BT Group confirms it will employ a much smaller workforce by the end of the decade, thanks to the arrival of new technologies including artificial intelligence (AI).

The UK carrier announced it will cut 42 percent of its workforce by 2030, which means that its total workforce will fall to between 75,000 and 90,000 by 2028-2030, from 130,000 employees currently. This translates to 55,000 job losses.

The carrier said the reduced workforce will come as it will have finished its full fibre deployment in the UK, coupled with the arrival of new technologies such as AI, which will reduce its need for so many customer service personnel.

BT Open Reach Rebrand. London. Picture Steve O’Connell 21-06-17

Job losses

The announcement about the job losses comes after the former UK telecoms incumbent posted a solid set of financial results.

For the full year ending 31 March 2023, BT Group posted a net profit of £1.9 billion, up from a profit of £1.3 billion a year earlier.

Total revenue for FY23 rose to £20.7 billion, from £20.8 billion for FY22.

“We have delivered our outlook for FY23: this year we’ve grown both pro forma revenue and EBITDA for the first time in six years while navigating an extraordinary macro-economic backdrop,” noted Philip Jansen, chief executive. “Over the last four years we have stuck firmly to our strategy and it’s working.”

“Openreach is competing strongly and it’s clear that customers love full fibre,” said Jansen. “The Openreach Board has reaffirmed its target to reach 25 million premises with FTTP by the end of 2026 and plans to accelerate take-up on the network.”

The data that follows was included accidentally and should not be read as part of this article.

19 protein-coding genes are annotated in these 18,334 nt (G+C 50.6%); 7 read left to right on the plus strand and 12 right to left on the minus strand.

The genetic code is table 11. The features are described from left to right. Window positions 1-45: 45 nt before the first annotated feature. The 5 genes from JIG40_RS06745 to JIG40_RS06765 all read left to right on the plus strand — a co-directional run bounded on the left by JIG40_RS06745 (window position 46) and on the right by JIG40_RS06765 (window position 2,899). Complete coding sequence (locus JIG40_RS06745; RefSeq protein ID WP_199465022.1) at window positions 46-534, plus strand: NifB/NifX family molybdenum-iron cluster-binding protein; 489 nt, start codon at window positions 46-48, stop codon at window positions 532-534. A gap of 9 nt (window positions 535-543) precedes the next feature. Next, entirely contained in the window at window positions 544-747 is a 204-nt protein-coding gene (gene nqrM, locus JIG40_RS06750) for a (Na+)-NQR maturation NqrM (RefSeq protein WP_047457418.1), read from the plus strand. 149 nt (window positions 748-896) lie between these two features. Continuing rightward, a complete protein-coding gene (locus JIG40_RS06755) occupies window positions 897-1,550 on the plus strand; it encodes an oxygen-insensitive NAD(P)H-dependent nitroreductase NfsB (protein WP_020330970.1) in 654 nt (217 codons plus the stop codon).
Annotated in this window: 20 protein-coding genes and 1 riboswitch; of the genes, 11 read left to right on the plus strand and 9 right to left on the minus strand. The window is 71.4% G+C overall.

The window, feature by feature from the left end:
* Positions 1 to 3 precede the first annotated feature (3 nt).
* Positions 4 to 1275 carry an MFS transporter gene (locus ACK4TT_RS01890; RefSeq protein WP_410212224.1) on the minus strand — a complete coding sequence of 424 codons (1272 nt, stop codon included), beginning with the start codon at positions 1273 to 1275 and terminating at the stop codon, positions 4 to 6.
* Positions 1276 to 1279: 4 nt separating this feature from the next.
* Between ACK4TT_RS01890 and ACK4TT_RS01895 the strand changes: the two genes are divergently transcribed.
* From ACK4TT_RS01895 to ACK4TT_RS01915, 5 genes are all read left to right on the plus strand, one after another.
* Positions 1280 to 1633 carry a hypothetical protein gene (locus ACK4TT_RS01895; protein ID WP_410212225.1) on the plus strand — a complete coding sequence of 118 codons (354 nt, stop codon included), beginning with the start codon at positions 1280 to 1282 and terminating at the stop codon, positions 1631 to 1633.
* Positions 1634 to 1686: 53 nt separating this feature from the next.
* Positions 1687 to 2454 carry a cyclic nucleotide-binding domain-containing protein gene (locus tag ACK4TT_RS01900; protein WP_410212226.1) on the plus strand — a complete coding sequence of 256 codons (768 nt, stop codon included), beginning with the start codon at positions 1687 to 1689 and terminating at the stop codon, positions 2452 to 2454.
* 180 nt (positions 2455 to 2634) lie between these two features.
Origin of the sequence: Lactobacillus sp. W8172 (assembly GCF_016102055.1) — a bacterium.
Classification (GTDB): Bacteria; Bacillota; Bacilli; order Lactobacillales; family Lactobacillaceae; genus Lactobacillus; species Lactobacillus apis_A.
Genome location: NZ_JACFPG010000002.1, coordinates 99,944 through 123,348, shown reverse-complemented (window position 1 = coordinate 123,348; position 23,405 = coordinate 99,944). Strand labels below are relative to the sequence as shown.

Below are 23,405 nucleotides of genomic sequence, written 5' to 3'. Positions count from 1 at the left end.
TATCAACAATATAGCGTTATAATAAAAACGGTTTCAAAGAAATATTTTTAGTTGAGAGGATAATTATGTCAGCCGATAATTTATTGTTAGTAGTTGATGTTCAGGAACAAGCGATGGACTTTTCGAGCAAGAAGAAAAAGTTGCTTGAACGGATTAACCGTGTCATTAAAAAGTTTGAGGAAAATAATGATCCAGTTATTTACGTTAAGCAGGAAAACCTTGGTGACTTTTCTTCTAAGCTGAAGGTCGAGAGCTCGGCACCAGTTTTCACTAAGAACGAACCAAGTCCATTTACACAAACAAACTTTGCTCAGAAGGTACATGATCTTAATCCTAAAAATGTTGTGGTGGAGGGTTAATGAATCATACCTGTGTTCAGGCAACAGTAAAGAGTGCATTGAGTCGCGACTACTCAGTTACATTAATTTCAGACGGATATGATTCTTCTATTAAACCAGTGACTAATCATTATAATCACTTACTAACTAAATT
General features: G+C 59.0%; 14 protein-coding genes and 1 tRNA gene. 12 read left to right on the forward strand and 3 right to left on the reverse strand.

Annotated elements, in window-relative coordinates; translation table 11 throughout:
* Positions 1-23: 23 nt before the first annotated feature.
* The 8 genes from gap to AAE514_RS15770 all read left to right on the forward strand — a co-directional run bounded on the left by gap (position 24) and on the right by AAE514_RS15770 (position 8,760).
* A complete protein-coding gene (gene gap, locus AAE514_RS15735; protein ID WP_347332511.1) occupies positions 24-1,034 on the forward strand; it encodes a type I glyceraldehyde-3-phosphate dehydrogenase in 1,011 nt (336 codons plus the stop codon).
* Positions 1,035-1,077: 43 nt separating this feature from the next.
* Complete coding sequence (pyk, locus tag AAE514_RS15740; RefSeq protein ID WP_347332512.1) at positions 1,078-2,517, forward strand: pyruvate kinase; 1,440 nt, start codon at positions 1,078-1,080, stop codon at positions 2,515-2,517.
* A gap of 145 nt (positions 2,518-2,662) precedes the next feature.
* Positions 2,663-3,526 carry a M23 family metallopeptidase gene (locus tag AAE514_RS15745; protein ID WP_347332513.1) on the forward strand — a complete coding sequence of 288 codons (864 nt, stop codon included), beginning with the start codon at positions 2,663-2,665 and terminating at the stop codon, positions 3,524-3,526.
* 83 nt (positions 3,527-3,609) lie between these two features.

“In Consumer we’re delivering for customers with strong growth in FTTP and 5G, and we’re also seeing green shoots in B2B with a return to revenue growth in the final quarter in Global and the creation of our newly integrated Business unit,” said Jansen.

“By continuing to build and connect like fury, digitise the way we work and simplify our structure, by the end of the 2020s BT Group will rely on a much smaller workforce and a significantly reduced cost base. New BT Group will be a leaner business with a brighter future,” Jansen concluded.

Jansen was quoted as saying by Reuters that after completing the fibre roll-out, digitising the way it worked, adopting artificial intelligence (AI) and simplifying its structure, BT would rely on a much smaller workforce and significantly reduced cost base by the end of the 2020s.

The BT news about jobs comes as Vodafone earlier this week announced it will axe 11,000 jobs as part of its turnaround plan from its new CEO.

Operational highlights

Some of the past year highlights for the BT Group was that a FTTP (fibre to the premise) build of 702,000 premises was passed in the quarter, at an average build rate of 54,000 per week, with 41 percent of its 25 million build completed.

BT said its FTTP footprint of 10.3 million, was up 43 percent, with a further 6 million where the initial build is underway.

BT also noted that customer demand in Openreach for FTTP is extremely strong with FY23 orders up 70 percent year on year.

BT noted a record quarter of consumer FTTP connections up 50 percent year-on-year with the base now over 1.7 million.

The carrier also said it now has 8.6 million 5G connections, up 62 percent on last year; and its 5G network now covers 68 percent of the UK population.

Tom Jowitt

Tom Jowitt is a leading British tech freelancer and long standing contributor to Silicon UK. He is also a bit of a Lord of the Rings nut...

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